It is within the frame of this paradox that irregularity can be better understood. Social forces seem to be pushing for a greater mobility of peoples across the globe, while political forces try to regulate or stop such movement. The mismatch between the fluxes generated by the former and those accorded and legitimated by the latter determines that a consistent number of migrants move, reside and work irregularly.

If, in an abstract manner, irregularity can be explained as the result of this conflict, reality, as always happens, provides a more complex scenario where a number of different factors have to be considered and where the role of the actors (e.g. states, migrants, capital, etc.) is more ambiguous and less decisive than it may appear at first sight.

The growing impact of irregular migration in receiving countries in the last few decades, in spite of the efforts against it taken by the states, has fostered anxieties in the public opinion of the latter and attracted the attention of the scientific community (Arango, 2013; Broeders, 2009). From the mid-seventies in the United States and the early nineties in Europe, the study of irregularity and control policies by the states has produced a great variety of interpretations and analyses. These, from a diversity of perspectives, have tried to answer four fundamental questions: A. How can irregular migration be explained? B. What determines the failure or low efficacy of the control policies? C. What are the main impacts of irregular migration on the receiving societies? D. How do irregular migrants manage to live in a supposedly hostile environment? What strategies do they develop? What abuses do they suffer?

Answers, as highlighted by many authors, have been in general partial, if not inadequate, in their explicative capacity. This was often the consequence of over-simplistic analyses or mono-causal argumentations. The criticism has discovered that the reasons for this problems lie both in the lack of theoretical ambition and in the scarcity of empirical evidence (Baldwin-Edwards, 2008; Bommes, 2012; Cvajner & Sciortino, 2010; Düvell, 2006). This two different perspectives, the theoretical and the empirical, moreover, have often operated without establishing an effective dialogue with one another.

This study has started precisely from the two elements that have emerged from this brief discussion. On the one hand, irregular migration represents an extremely interesting phenomenon, one that particularly reveals the dynamics, conflicts and contradictions of our age. As pointed out by McNevin: “perhaps more than any other cross-border flow, irregular migration captures the symbolism of borders under siege in an age of globalization” (McNevin, 2009, p. 168). On the other hand, the comprehension of irregular migration still presents a number of limitations. Yet, the research on irregular migration does not aim at being simply a way to elucidate the particular aspects of a specific social phenomenon, but rather to provide a viewpoint from which to observe the structure and dynamics of contemporary society as a whole. In this sense, through the study of irregular migration, this book aspirates to contribute, with the highest humility, to the greatest task for every generation of researchers, the comprehension of “the spirit of their time”.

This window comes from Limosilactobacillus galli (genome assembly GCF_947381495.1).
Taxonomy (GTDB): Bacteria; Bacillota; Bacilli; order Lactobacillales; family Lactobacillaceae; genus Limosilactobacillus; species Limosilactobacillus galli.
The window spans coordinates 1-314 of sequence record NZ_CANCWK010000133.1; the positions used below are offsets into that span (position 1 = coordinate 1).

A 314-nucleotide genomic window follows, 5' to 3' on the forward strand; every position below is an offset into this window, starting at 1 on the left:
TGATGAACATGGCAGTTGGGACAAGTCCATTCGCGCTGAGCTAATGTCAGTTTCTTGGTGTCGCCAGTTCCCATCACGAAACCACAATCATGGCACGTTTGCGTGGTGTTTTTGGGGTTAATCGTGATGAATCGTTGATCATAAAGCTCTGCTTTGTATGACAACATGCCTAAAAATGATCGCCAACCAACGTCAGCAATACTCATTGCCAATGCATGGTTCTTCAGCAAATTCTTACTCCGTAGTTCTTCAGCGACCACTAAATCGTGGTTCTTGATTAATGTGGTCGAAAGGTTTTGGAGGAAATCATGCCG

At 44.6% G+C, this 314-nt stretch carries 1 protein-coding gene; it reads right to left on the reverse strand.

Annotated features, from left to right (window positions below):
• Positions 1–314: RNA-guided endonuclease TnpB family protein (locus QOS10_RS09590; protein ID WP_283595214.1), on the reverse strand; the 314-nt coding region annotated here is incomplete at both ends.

1.1 Research Questions and Design

There have been two driving forces that have sustained and fostered the research work at the base of this study: firstly, the curiosity for a phenomenon, irregular migration, that is emblematic of the contradictions and complexities of the age of globalization and then the dissatisfaction with most of the available explanations.

The curiosity was not so much aroused by the scenes of the overcrowded boats trying to cross the Mediterranean or of the people jumping over the fences in Tijuana, in order to achieve their “American dream”. After all, a great deal of human history has been about people trying to overcome barriers, no matter whether they are geographical or political, in order to improve their living conditions. What really intrigued me was on the other side of those barriers. Why were the rich states that cried against the “invasion”, with all their armies, resources and technologies, still unable to stop these hordes of “miserable” people? Was it possible that after four centuries of adjustments and rethinking, the state, epitome of modern politics, had not yet been able to solve the most elemental problem, that of populations coming and going? How could irregular migrants live, work and fulfil their dreams within societies that, at least in principle, refused their presence? Irregular migration appeared to me as a captivating phenomenon because it evidenced the incongruence between the idea of states as the all-embracing, all-mighty controllers of socio-political interactions, and a much more complex and thriving reality made up of conflicts, ambivalences and uncertainty. Reflecting and researching on irregular migration, from this point of view, seems to me not simply a way to elucidate the particular aspects of a specific social phenomenon, but rather to provide a viewpoint from which to observe the structure and dynamics of contemporary society as a whole in the current age of globalization.